Monday, 8 November 2010


Silk Road Odyssey
Singapore Chinese Orchestra
Esplanade Concert Hall
Saturday (6 November 2010)

This review was published in The Straits Times on 8 November 2010.

At the closing gala of the Singapore Sun Festival, the Singapore Chinese Orchestra led by Yeh Tsung performed a typically East Meets West programme. Bartok’s Romanian Dances opened on a spirited high. Folk music translates well for Chinese instrumentation, with the ruan, dizi and erhu sounding totally idiomatic in their solo passages.

Moving eastward, Zhao Jiping’s Silk Road Fantasia Suite featured an unusual collaboration with Chinese sand artist Ruan Yun Ting, whose work was projected on screen in real-time. From a blizzard of sand, images of a distant fort, gnarled trees, wind-beaten paths and a camel caravan soon came into view.

With gently sprinkles, broad finger strokes and sweep of the hand, visions came and went. A peacock’s plumage was transformed into dancing dervishes, accompanied by music of Central Asian flavour and Han Lei’s superb guanzi, alternating between sounding like a saxophone and Klezmer clarinet.

Less successful was the partnership with young Korean-American violinist Rachel Lee. Despite perfect intonation, her violin projected a small sound, barely registering above the orchestra for Vivaldi’s Spring from The Four Seasons and Saint-Saens’ Introduction & Rondo Capriccioso. The arrangements did not add anything new, although an erhu soloist would have been far more interesting.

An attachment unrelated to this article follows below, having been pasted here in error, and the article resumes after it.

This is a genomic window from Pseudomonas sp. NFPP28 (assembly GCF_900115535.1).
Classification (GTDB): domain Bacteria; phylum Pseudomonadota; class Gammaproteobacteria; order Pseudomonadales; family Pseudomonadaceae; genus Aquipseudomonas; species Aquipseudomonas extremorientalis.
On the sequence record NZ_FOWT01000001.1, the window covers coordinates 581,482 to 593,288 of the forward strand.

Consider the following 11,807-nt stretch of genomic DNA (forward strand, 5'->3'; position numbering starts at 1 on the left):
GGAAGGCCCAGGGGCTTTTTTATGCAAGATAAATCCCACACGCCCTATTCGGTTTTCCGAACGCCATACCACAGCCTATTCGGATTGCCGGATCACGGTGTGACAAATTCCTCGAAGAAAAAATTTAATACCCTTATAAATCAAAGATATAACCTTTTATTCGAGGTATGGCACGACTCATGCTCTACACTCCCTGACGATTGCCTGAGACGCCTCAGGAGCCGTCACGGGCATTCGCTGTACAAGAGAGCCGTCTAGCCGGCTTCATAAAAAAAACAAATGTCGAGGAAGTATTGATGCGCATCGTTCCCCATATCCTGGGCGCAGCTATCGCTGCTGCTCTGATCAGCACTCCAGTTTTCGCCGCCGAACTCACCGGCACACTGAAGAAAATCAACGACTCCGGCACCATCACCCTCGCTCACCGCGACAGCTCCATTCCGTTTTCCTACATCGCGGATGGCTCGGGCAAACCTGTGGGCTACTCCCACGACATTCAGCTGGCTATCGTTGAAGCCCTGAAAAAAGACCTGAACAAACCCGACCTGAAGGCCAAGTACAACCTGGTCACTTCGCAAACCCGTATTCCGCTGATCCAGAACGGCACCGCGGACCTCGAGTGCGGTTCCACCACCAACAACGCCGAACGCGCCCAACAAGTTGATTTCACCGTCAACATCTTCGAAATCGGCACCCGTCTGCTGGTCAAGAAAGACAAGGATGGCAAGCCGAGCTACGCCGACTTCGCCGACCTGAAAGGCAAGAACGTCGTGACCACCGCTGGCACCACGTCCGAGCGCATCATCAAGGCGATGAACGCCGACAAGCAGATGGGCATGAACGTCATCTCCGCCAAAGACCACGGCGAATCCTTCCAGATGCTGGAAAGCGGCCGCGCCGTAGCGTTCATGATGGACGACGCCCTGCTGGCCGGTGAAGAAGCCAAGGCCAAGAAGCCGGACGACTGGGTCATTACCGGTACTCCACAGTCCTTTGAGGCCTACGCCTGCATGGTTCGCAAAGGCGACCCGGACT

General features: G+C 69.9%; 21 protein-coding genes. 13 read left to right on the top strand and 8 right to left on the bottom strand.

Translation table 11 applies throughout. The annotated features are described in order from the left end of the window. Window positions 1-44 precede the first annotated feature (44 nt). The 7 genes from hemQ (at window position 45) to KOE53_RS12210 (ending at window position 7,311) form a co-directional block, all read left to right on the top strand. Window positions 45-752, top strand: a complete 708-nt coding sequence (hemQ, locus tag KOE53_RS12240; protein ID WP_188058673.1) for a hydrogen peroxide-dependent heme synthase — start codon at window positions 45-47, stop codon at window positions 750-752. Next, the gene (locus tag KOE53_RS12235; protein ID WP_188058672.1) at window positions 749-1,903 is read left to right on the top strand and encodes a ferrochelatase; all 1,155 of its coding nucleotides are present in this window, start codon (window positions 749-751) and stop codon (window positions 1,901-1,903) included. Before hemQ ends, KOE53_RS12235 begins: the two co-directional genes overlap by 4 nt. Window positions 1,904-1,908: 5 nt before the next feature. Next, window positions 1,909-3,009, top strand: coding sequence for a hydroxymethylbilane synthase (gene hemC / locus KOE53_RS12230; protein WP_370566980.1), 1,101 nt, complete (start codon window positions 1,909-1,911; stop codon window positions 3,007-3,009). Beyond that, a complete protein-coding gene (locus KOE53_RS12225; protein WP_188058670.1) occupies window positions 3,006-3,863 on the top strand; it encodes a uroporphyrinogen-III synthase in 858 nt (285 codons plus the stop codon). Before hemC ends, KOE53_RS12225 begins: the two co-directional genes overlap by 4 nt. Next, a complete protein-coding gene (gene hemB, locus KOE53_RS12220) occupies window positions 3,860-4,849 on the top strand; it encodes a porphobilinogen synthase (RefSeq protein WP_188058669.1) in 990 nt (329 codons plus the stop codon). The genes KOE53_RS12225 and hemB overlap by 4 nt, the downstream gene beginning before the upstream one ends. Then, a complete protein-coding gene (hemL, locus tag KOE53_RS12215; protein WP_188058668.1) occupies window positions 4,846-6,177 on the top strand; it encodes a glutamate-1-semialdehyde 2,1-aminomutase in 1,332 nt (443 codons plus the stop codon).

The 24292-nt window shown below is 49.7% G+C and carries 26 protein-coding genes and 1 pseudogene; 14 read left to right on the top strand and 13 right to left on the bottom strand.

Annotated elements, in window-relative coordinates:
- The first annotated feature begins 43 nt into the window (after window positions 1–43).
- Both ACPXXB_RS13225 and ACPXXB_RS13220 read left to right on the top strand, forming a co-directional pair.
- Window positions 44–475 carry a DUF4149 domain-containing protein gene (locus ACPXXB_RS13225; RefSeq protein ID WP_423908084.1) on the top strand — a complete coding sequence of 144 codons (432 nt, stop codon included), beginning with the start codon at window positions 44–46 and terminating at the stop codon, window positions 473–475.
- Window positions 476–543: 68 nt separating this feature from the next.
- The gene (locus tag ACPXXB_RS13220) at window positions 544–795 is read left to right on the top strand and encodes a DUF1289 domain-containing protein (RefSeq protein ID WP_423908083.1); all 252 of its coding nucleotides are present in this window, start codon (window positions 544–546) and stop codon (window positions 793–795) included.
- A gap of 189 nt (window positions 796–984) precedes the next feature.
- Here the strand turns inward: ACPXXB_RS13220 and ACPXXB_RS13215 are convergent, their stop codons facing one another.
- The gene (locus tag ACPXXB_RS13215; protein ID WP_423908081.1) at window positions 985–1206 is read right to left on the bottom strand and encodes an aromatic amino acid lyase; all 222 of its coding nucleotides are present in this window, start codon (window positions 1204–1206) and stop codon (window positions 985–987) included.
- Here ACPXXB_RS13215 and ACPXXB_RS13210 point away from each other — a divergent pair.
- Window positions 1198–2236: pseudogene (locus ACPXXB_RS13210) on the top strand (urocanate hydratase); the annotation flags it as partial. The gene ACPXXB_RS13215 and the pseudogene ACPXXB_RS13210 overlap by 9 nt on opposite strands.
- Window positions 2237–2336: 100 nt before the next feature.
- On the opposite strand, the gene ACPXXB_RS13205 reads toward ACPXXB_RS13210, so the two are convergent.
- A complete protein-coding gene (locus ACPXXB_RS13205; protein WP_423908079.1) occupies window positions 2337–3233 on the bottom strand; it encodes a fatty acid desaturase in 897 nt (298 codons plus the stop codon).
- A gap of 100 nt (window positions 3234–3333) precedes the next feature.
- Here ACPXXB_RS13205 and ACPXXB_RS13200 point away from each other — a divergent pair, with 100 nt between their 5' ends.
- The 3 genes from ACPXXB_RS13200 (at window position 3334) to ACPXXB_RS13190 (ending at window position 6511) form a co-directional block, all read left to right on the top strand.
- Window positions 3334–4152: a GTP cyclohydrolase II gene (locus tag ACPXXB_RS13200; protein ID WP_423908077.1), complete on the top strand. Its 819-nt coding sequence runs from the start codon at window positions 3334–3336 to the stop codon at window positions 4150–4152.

A masterstroke of programming paired a Chinese pipa concerto with a Spanish guitar concerto. Tang Jian Ping’s Spring and Autumn was arguably the more interesting work. Percussion outbursts and the pipa’s stormy entry indicated that this was not about the seasons but a turbulent period of Chinese history (Chun Qiu Shi Dai).

Both violent and meditative in turn, SCO Principal Yu Jia’s pipa played both agent provocateur and peaceable mediator, baiting and calming the orchestra at every turn of this colourfully scored masterpiece. It was a pity that the audience was so parsimonious with its applause that it abruptly ended before soloist and conductor left the stage.

More fortunate was Montenegrin guitarist Milos Karadaglic who starred in Joaquin Rodrigo’s popular Concierto de Aranjuez. Sympathetically accompanied, one did not miss the western orchestra and the famous slow movement’s cor anglais solo, now played by the organ-like blown sheng. His complete mastery of the instrument was rewarded with one curtain call and one encore in Tarrega’s Lagrima.

Audiences for Chinese orchestral music could learn to applaud more unreservedly. The artists on stage deserve to know that they are being appreciated.

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